These two character arcs reveal the show’s insight into the maddening quality of life in proximity to Hollywood, always feeling that you’re one day, one audition, one crazy encounter away from wild success or cataclysmic failure. Some characters experience both several times, such as the hapless Ron Donald (Marino), bumbling manager and eventually the owner of Party Down Catering. A former hard partier himself, he’s trying to turn himself into a hard-working type A entrepreneur in the Hollywood-adjacent service industry. Ron almost succeeds and then proceeds to blow it at an exhausting rate, all the while convincing himself that he’ll make it this time.
Picking up the threads of the show many years later with the six-episode Season 3, we’re shown how the fortyish characters have ended up. The only one of the main cast who hasn’t returned is Caplan, who played Casey Kelin, formerly Henry’s aspiring-comedian girlfriend. In dialogue it’s revealed that Casey was the one who made it big with a stint on Saturday Night Live, and her former coworkers catch glimpses of her grinning face in regular coverage of her glamorous life on entertainment TV. Meanwhile, Henry’s acting dreams never materialized — he’s now a high school teacher on the verge of divorce. The need for extra money to pay alimony puts him back in the Party Down catering uniform of white shirt and pink bowtie.
Kyle comes back too, after his big Nitromancer prospects fizzle during the first episode. The embittered Roman never left, and has resigned himself to becoming famous for his uncompromising “hard sci-fi” writing after his death. Lydia Dunfree (Mullally) has stayed on all these years as well, while at the same time managing the career of her daughter Escapade (Kaitlyn Dever), who started acting at age thirteen and is now, in her twenties, beginning to suffer the psychological effects.
New cast members include aspiring food artist Lucy (Zoe Chau) as the new Party Down chef, refusing to compromise her appalling-tasting edible creations and young content creator Sackson (Tyrel Jackson Williams) who’s always finding ways to film his latest TikTok video while on catering jobs. Jennifer Garner plays Hollywood producer Evie, who finds sad-eyed Henry a refreshing change from her flashy, perpetually cheating actor boyfriend (James Marsden). These three haven’t quite gelled yet as members of the ensemble, but the overall quality of writing in the show is still high enough to carry them along with the older, stronger characters.
In one great comic moment during the “Kyle Bradway is Nitromancer” episode, Kyle is talking to the actor who almost got the Nitromancer part but in the end lost out to him. The actor notes bitterly that the two of them have the same kind of image and acting abilities and are always up for the same parts, which suggests that randomness is a big factor in their relative success of failure. Kyle’s face, which now has forehead lines and thinning hair on top, gradually falls as he considers the possibility that he was simply lucky and may not be again. He tries to recover his belief in the meritocracy by insisting that he’s succeeding because, in pursuing his dream of Hollywood stardom, it’s always been his practice to “go hard.” The other actor says that he, too, goes hard, as a matter of course, and Kyle insists he couldn’t possibly go as hard as Kyle always has, and therefore Kyle must deserve his huge success. From that point, you can count the minutes till his star-making role in Nitrocmancer evaporates.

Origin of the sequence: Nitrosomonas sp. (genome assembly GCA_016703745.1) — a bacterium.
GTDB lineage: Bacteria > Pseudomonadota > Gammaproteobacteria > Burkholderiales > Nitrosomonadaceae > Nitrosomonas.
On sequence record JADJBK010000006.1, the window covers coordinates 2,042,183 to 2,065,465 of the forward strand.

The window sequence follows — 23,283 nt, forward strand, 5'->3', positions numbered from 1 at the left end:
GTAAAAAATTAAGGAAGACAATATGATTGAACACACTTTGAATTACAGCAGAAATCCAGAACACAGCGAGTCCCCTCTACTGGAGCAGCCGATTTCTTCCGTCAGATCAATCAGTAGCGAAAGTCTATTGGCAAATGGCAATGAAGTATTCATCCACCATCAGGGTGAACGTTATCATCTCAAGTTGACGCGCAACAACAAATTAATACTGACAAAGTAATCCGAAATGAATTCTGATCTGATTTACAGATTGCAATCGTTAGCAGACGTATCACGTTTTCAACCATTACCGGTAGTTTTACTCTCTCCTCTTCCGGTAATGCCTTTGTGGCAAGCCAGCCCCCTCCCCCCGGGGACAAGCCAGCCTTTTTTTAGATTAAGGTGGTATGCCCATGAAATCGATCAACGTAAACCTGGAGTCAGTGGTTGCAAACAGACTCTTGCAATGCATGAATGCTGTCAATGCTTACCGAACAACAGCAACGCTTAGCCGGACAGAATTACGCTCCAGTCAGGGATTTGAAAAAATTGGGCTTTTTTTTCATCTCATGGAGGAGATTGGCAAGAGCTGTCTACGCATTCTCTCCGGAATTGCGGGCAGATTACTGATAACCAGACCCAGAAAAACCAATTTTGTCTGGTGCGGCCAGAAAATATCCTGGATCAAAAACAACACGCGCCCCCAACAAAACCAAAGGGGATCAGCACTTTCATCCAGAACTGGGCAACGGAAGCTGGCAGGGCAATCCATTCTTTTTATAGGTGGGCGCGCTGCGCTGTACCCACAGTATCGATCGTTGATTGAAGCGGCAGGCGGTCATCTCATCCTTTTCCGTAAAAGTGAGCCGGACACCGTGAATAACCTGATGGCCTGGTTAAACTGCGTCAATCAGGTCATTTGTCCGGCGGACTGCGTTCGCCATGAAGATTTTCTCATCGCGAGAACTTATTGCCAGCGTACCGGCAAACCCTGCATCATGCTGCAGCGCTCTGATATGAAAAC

And the guest stars are as great as ever. Nick Offerman shows up in the most recent episode, called “First Annual PI2A Symposium,” (with PI2A standing for “Policy Ideas 2 Action”). As a guest speaker at an alt-right event, his serenely expressed admiration for Adolf Hitler is causing panic for the event organizer. This earnestly smiling young right-winger reassures the appalled caterers, “We are a new group building a conservative politics based on open-minded, good-faith debate in an open marketplace of ideas!” As an AV Club review notes grimly:
Series co-creator John Enbom penned the scripts for both “California College Conservative Union Caucus” and “First Annual PI2A Symposium,” bookending an era that saw right-wing politics metastasize into something grotesque. Though the 2023 Party Down team makes no bones about calling their clients Nazis, they’re almost as nonplussed as they were about the budding neocons they served back in 2009.
Season 3’s topicality has some shocking effects, reminding us, if we needed reminding, that it’s been a very rough thirteen years since Season 2 ended. The COVID epidemic is handled briskly in the first return episode, when the main cast is united to celebrate Kyle’s ascent to stardom, and Ron is looking forward confidently to handling big high-profile events from now on. While Ron’s burbling on about the bright future of events catering, Henry is watching the news on TV behind the bar, describing a deadly pandemic just beginning to reach American shores. The next time we see Ron, he’s emerging — sweaty, unkempt, and financially busted — from the Party Down van where he’s been living during the lockdown.
Soon Henry has returned to the low-paying, dead-end catering job he had a decade earlier, when he was young and unlined, only now it’s his side gig on top of teaching full-time. Though he felt jaded back then, it turns out he hadn’t even begun to plumb the depths of somber world-weariness he’s achieved since. We know the feeling. If the show weren’t so funny, we wouldn’t be able to bear it.